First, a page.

• Style.—Cylindrical; about 7.0 mm long and about 0.2 mm diameter; color nearest RHS 70B.
      • Stigma.—Bifid, cylindrical; 2.0 mm long and 0.2 mm diameter; color nearest RHS N79A.
      • Ovary.—Inverted conical, acute base, truncate apex; about 1.0 mm long and 0.7 mm diameter in middle; color nearest RHS NN155C.
      • Pappus.—About 5.0 mm long; color nearest RHS 159D.
  • Ray floret ligule: Linear with basal claw; glabrous; acute apex; attenuate base; entire margin; flat, not twisted; size 19.0 mm long and 2.0 mm wide;
      • Ligule color.—When first open flat adaxial nearest RHS 72A and abaxial nearest RHS 72B; when mature adaxial nearest RHS 72A and abaxial nearest RHS 72B; base between RHS 145C and NN155D.
  • Disk florets: About 120 to 150 per capitulum; tubular; glabrous; consisting of five tepals, staminal tube and pistil; size about 10.0 mm long to exserted stigma by 1.0 mm wide at apex; angle upright;
      • Corolla tube.—Consisting of five linear fused tepals; about 5.0 mm long and 1.0 mm across at apex; fused in basal 4.5 mm; apex acute; margin entire.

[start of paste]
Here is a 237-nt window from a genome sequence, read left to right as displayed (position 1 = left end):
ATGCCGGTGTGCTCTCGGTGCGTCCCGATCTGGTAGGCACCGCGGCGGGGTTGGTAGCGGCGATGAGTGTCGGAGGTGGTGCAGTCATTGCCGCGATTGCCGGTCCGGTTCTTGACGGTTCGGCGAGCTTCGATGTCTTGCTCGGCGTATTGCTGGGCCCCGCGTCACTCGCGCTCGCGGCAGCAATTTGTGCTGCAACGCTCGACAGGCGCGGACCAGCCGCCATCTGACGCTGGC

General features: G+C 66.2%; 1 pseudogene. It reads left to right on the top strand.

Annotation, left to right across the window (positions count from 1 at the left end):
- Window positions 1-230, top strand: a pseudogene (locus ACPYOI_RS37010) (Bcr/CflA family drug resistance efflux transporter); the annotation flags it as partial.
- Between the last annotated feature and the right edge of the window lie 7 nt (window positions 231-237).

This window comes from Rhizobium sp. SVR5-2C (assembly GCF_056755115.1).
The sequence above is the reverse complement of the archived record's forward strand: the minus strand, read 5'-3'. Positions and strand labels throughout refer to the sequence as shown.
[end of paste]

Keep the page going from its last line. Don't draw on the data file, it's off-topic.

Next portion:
• Tepal color.—When first open adaxial and abaxial apices nearest RHS 178B, center and basal portion nearest RHS 145D; at maturity adaxial and abaxial apices nearest RHS 178B, center and basal portion nearest RHS 145D.
      • Staminal tube.—Made up of five connate stamens; about 2.0 mm long and 1.0 mm diameter; color between RHS 165B and RHS 165C.
      • Filaments.—About 2.0 mm long and about 0.1 mm diameter; color nearest RHS 155D.
      • Pollen.—Abundant; fine, round, closest to RHS 17B.
      • Style.—Bifid; cylindrical; exserted, longer than staminal tube at maturity; about 8.0 mm long and 0.2 mm diameter; color upon opening nearest RHS NN155C, upon maturity proximally nearest RHS NN155C and distally nearest RHS 185B.
      • Stigma.—Bifid; reflexing as it matures; about 2.0 mm long and 0.2 mm diameter; color nearest RHS 20A maturing to nearest RHS 185B.
      • Ovary.—Ellipsoidal; apex acute, base truncate; 1.0 mm long and 0.7 mm across; color nearest RHS NN155C.
  • Seed: Has not yet been observed;

Aster ‘Pink Crush’ resists lodging and is tolerant temperatures in USDA zones 3 through 8. It is not known to be tolerant of diseases and pest that are common to other Aster cultivars.


1. A new and distinct cultivar of Aster plant named ‘Pink Crush’ as described and illustrated.

Patent History
Patent number: PP33628
Type: Grant
Filed: Feb 23, 2021
Date of Patent: Nov 9, 2021
Assignee: Walters Gardens, Inc. (Zeeland, MI)
Inventor: Hans A Hansen (Zeeland, MI)
Primary Examiner: Keith O. Robinson
Application Number: 17/300,045
Current U.S. Class: Aster (PLT/355)
International Classification: A01H 5/02 (20180101); A01H 6/14 (20180101);